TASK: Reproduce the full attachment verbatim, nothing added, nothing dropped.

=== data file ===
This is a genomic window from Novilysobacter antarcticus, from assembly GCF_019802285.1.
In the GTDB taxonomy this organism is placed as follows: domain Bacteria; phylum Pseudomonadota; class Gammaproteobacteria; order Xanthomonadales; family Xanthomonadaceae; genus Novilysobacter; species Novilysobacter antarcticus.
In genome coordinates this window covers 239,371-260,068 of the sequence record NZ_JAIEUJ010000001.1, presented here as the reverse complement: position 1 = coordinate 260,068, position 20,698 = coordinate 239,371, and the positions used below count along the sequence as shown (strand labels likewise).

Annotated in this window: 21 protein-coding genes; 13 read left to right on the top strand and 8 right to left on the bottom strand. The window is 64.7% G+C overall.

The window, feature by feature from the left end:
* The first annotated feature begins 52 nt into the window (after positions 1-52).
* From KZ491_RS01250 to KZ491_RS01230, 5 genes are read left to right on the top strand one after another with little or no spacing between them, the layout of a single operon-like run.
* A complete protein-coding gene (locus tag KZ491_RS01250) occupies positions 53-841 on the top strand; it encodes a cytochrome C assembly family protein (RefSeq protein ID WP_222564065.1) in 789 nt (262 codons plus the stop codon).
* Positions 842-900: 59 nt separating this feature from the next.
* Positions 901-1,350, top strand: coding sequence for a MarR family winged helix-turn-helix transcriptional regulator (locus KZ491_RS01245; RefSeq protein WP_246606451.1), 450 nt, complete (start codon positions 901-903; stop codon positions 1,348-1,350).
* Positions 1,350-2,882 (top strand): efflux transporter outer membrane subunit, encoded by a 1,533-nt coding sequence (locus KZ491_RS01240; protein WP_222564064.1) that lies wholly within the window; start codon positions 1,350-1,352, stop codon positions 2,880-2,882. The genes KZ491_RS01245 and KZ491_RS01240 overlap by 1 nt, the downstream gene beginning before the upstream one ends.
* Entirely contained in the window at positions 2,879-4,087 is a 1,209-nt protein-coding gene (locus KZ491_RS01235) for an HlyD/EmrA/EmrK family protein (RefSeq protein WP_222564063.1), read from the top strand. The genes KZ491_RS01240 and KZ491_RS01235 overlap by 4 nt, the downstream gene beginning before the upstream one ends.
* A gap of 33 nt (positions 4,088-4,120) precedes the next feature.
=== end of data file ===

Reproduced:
This is a genomic window from Novilysobacter antarcticus, from assembly GCF_019802285.1.
In the GTDB taxonomy this organism is placed as follows: domain Bacteria; phylum Pseudomonadota; class Gammaproteobacteria; order Xanthomonadales; family Xanthomonadaceae; genus Novilysobacter; species Novilysobacter antarcticus.
In genome coordinates this window covers 239,371-260,068 of the sequence record NZ_JAIEUJ010000001.1, presented here as the reverse complement: position 1 = coordinate 260,068, position 20,698 = coordinate 239,371, and the positions used below count along the sequence as shown (strand labels likewise).

Annotated in this window: 21 protein-coding genes; 13 read left to right on the top strand and 8 right to left on the bottom strand. The window is 64.7% G+C overall.

The window, feature by feature from the left end:
* The first annotated feature begins 52 nt into the window (after positions 1-52).
* From KZ491_RS01250 to KZ491_RS01230, 5 genes are read left to right on the top strand one after another with little or no spacing between them, the layout of a single operon-like run.
* A complete protein-coding gene (locus tag KZ491_RS01250) occupies positions 53-841 on the top strand; it encodes a cytochrome C assembly family protein (RefSeq protein ID WP_222564065.1) in 789 nt (262 codons plus the stop codon).
* Positions 842-900: 59 nt separating this feature from the next.
* Positions 901-1,350, top strand: coding sequence for a MarR family winged helix-turn-helix transcriptional regulator (locus KZ491_RS01245; RefSeq protein WP_246606451.1), 450 nt, complete (start codon positions 901-903; stop codon positions 1,348-1,350).
* Positions 1,350-2,882 (top strand): efflux transporter outer membrane subunit, encoded by a 1,533-nt coding sequence (locus KZ491_RS01240; protein WP_222564064.1) that lies wholly within the window; start codon positions 1,350-1,352, stop codon positions 2,880-2,882. The genes KZ491_RS01245 and KZ491_RS01240 overlap by 1 nt, the downstream gene beginning before the upstream one ends.
* Entirely contained in the window at positions 2,879-4,087 is a 1,209-nt protein-coding gene (locus KZ491_RS01235) for an HlyD/EmrA/EmrK family protein (RefSeq protein WP_222564063.1), read from the top strand. The genes KZ491_RS01240 and KZ491_RS01235 overlap by 4 nt, the downstream gene beginning before the upstream one ends.
* A gap of 33 nt (positions 4,088-4,120) precedes the next feature.